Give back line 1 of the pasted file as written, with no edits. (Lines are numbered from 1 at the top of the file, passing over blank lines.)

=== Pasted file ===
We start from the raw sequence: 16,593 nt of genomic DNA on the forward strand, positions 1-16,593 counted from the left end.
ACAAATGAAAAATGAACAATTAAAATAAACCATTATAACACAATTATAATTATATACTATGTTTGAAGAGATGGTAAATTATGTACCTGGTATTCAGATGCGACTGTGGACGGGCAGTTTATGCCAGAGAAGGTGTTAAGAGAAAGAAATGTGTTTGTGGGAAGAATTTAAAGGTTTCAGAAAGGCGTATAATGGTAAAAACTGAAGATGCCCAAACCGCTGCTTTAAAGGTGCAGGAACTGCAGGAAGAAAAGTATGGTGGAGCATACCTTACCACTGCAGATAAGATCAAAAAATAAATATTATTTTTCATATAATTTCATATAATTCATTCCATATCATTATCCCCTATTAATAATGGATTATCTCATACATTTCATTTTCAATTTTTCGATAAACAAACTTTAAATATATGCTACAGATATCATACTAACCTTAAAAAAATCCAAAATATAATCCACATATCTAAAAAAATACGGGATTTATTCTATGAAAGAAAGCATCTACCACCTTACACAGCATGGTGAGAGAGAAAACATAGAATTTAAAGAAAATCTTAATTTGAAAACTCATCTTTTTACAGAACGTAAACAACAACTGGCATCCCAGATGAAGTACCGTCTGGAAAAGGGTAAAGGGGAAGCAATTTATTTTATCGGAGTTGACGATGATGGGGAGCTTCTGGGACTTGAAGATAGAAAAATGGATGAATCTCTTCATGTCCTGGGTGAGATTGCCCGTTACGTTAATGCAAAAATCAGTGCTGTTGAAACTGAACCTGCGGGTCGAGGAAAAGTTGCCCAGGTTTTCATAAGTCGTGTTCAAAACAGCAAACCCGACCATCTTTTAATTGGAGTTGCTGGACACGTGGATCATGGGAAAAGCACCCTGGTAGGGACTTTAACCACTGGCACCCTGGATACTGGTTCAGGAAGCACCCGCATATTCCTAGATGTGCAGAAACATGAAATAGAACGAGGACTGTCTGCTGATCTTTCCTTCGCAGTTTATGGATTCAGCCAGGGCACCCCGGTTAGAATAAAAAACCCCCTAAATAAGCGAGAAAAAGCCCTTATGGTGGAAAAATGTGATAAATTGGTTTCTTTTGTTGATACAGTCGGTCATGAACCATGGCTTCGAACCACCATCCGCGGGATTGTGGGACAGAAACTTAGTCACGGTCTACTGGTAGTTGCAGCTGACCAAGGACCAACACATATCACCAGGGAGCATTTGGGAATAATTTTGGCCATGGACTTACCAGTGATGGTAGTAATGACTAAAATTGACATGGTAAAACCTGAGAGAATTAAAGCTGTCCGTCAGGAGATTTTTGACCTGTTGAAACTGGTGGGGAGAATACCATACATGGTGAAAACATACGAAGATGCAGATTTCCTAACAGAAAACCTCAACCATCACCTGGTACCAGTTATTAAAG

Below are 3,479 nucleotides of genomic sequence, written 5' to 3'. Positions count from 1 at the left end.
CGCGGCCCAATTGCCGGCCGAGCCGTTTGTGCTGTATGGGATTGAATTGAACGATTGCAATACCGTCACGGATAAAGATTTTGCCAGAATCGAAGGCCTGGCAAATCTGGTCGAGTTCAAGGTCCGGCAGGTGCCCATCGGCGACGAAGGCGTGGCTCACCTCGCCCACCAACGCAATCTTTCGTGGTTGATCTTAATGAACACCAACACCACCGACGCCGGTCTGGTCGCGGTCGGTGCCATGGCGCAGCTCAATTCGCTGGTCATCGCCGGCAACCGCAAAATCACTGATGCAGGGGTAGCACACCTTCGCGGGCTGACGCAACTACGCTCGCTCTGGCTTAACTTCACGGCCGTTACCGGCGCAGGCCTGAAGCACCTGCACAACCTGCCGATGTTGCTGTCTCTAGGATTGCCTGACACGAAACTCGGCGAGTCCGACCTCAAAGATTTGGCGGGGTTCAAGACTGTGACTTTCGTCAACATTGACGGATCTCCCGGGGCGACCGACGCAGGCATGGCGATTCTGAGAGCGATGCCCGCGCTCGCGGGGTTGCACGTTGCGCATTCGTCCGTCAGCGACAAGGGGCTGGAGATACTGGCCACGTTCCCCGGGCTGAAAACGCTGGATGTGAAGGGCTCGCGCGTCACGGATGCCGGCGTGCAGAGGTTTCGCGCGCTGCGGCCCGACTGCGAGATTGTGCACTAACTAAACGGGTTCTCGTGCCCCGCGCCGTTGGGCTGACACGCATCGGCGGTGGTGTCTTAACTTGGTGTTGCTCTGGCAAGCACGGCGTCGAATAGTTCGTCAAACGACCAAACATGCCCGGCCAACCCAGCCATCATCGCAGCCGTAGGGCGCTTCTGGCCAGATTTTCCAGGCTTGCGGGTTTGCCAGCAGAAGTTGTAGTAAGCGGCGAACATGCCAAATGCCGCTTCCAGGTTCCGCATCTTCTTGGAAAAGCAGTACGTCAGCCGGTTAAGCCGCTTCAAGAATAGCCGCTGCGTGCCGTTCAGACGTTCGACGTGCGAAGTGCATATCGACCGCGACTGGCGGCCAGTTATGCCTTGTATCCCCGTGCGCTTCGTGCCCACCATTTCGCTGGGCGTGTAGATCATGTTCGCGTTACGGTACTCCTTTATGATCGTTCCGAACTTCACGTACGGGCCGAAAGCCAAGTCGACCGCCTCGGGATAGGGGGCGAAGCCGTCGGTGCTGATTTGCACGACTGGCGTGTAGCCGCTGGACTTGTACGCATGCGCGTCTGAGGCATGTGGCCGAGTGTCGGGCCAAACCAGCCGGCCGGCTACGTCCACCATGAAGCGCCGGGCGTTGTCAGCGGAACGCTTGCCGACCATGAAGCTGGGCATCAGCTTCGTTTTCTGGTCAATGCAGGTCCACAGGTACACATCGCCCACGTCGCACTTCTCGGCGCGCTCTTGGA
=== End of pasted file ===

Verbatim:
We start from the raw sequence: 16,593 nt of genomic DNA on the forward strand, positions 1-16,593 counted from the left end.